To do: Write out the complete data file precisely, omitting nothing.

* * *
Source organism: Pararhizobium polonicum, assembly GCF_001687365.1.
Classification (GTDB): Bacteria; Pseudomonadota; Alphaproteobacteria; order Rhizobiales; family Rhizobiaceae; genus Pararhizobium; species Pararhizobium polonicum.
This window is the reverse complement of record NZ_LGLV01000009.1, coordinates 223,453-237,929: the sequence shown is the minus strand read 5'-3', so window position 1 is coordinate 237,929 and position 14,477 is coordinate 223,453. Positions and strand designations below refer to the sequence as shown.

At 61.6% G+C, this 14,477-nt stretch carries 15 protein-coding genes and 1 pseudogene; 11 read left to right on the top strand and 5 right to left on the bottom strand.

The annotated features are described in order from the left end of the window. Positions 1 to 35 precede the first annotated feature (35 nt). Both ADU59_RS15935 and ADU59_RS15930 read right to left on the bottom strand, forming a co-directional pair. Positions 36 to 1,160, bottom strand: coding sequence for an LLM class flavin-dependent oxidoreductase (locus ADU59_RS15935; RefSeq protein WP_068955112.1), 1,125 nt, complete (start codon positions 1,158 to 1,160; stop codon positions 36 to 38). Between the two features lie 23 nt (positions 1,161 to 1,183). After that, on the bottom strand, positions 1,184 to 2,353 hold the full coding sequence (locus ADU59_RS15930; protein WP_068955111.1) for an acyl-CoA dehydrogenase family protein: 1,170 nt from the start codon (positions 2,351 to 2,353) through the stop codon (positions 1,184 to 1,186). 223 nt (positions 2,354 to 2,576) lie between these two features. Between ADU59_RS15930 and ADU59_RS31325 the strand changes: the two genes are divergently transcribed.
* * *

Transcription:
Source organism: Pararhizobium polonicum, assembly GCF_001687365.1.
Classification (GTDB): Bacteria; Pseudomonadota; Alphaproteobacteria; order Rhizobiales; family Rhizobiaceae; genus Pararhizobium; species Pararhizobium polonicum.
This window is the reverse complement of record NZ_LGLV01000009.1, coordinates 223,453-237,929: the sequence shown is the minus strand read 5'-3', so window position 1 is coordinate 237,929 and position 14,477 is coordinate 223,453. Positions and strand designations below refer to the sequence as shown.

At 61.6% G+C, this 14,477-nt stretch carries 15 protein-coding genes and 1 pseudogene; 11 read left to right on the top strand and 5 right to left on the bottom strand.

The annotated features are described in order from the left end of the window. Positions 1 to 35 precede the first annotated feature (35 nt). Both ADU59_RS15935 and ADU59_RS15930 read right to left on the bottom strand, forming a co-directional pair. Positions 36 to 1,160, bottom strand: coding sequence for an LLM class flavin-dependent oxidoreductase (locus ADU59_RS15935; RefSeq protein WP_068955112.1), 1,125 nt, complete (start codon positions 1,158 to 1,160; stop codon positions 36 to 38). Between the two features lie 23 nt (positions 1,161 to 1,183). After that, on the bottom strand, positions 1,184 to 2,353 hold the full coding sequence (locus ADU59_RS15930; protein WP_068955111.1) for an acyl-CoA dehydrogenase family protein: 1,170 nt from the start codon (positions 2,351 to 2,353) through the stop codon (positions 1,184 to 1,186). 223 nt (positions 2,354 to 2,576) lie between these two features. Between ADU59_RS15930 and ADU59_RS31325 the strand changes: the two genes are divergently transcribed.